Monday, March 30, 2009

Lost Island of VHS...

I'm starting a column of films that are not available on DVD in R1 but are available on VHS if you can find them.

Stage of Siege - Costa-Gavras - 1972
State of Siege is political cinema at its most potent and [some would say] heavy handed. It's both dynamic and talky but never less than engaging and is frequently suspenseful. The setting is Uruguay and the time is the 1970's when Leftists were fighting well-funded right wing dictatorships.
A group of underground leftists have create a 'state of siege' whereby they kidnap a few key political figures. One of them is a diplomat played by Yves Montand. While kidnapped he is taken to a dark hideout where he is questioned by hooded guerrillas who know everything there is to know about him. But he holds his own with questions with a right leaning reasoning as to why things are the way they are.
Much like some of the films of Francesco Rosi the film starts with the death of the main character [Montand] and then goes back in time to show us what lead to the death. Stylistically I was struck by the editing choices and use of zoom shots, which were common the in the 70's. But here the zooms serve a narrative function rather than just add an aesthetic mood. Whether zooming in on the action as vans kidnap people or on a pair of eyes that stare at yet another diplomat walking off a plane to try and control the social and economic future of another South American country.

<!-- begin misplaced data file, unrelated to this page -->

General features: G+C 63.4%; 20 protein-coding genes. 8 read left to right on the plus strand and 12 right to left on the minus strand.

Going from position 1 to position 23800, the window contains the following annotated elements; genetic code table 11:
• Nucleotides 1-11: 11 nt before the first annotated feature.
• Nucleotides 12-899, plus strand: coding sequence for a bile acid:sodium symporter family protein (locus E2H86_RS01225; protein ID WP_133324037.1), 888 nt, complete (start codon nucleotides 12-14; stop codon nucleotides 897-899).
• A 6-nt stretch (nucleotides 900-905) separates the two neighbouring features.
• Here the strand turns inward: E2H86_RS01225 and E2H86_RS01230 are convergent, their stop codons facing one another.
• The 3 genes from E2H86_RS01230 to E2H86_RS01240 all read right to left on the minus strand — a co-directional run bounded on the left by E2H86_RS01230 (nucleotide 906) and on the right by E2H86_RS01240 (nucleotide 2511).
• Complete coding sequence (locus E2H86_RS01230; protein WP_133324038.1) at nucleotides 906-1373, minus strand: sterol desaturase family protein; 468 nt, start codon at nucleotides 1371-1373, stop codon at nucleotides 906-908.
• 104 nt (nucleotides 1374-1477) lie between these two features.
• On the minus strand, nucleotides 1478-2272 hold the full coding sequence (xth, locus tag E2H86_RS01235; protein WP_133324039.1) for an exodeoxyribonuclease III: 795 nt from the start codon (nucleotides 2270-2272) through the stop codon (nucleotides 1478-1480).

The film's message is that even though the guerrillas may not win they are watching, they are planning and they will not compromise their position. Costa-Gavras empathizes with them. In this regard, the film is not politically correct to the world we live in today. In fact, I don't think a film like this would be made today unless - like Marco Bellochio's Good Morning, Night [on DVD] or Paul Schrader's Patty Hearst [not in R1] - the message was about the folly and mistakes of such far left groups. Still it is hard to find fault with Costa-Gavras' criticisms of the atrocities of Latin American dicatorships.

I watched this on an old VHS tape that was full-frame and dubbed[!]. It was one of those heavy ones and it seemed it would fall apart at any moment. Fortunately, it held up fine.
Z is coming soon and Missing was released by the Criterion Collection recently so let's see if they will put this out too.

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